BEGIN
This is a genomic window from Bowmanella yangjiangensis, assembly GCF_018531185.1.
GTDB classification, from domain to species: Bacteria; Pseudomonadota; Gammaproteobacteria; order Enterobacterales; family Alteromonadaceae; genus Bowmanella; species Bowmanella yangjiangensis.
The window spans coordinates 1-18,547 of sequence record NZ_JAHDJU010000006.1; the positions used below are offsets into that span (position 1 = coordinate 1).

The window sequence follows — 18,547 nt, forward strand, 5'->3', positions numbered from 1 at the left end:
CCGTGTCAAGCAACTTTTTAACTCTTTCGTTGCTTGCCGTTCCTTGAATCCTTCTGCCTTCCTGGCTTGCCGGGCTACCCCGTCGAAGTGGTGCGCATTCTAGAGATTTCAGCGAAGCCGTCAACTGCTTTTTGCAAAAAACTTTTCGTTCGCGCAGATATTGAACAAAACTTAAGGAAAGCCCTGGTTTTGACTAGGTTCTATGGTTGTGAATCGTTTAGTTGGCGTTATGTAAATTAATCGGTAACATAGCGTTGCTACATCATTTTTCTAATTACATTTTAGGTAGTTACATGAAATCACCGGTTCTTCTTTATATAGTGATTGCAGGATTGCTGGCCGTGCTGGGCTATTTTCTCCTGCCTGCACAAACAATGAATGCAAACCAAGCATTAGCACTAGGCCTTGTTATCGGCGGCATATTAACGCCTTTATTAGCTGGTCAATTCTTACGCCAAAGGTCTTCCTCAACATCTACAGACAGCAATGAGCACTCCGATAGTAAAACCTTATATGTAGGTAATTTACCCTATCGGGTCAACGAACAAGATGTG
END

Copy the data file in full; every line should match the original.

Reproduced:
This is a genomic window from Bowmanella yangjiangensis, assembly GCF_018531185.1.
GTDB classification, from domain to species: Bacteria; Pseudomonadota; Gammaproteobacteria; order Enterobacterales; family Alteromonadaceae; genus Bowmanella; species Bowmanella yangjiangensis.
The window spans coordinates 1-18,547 of sequence record NZ_JAHDJU010000006.1; the positions used below are offsets into that span (position 1 = coordinate 1).

The window sequence follows — 18,547 nt, forward strand, 5'->3', positions numbered from 1 at the left end:
CCGTGTCAAGCAACTTTTTAACTCTTTCGTTGCTTGCCGTTCCTTGAATCCTTCTGCCTTCCTGGCTTGCCGGGCTACCCCGTCGAAGTGGTGCGCATTCTAGAGATTTCAGCGAAGCCGTCAACTGCTTTTTGCAAAAAACTTTTCGTTCGCGCAGATATTGAACAAAACTTAAGGAAAGCCCTGGTTTTGACTAGGTTCTATGGTTGTGAATCGTTTAGTTGGCGTTATGTAAATTAATCGGTAACATAGCGTTGCTACATCATTTTTCTAATTACATTTTAGGTAGTTACATGAAATCACCGGTTCTTCTTTATATAGTGATTGCAGGATTGCTGGCCGTGCTGGGCTATTTTCTCCTGCCTGCACAAACAATGAATGCAAACCAAGCATTAGCACTAGGCCTTGTTATCGGCGGCATATTAACGCCTTTATTAGCTGGTCAATTCTTACGCCAAAGGTCTTCCTCAACATCTACAGACAGCAATGAGCACTCCGATAGTAAAACCTTATATGTAGGTAATTTACCCTATCGGGTCAACGAACAAGATGTG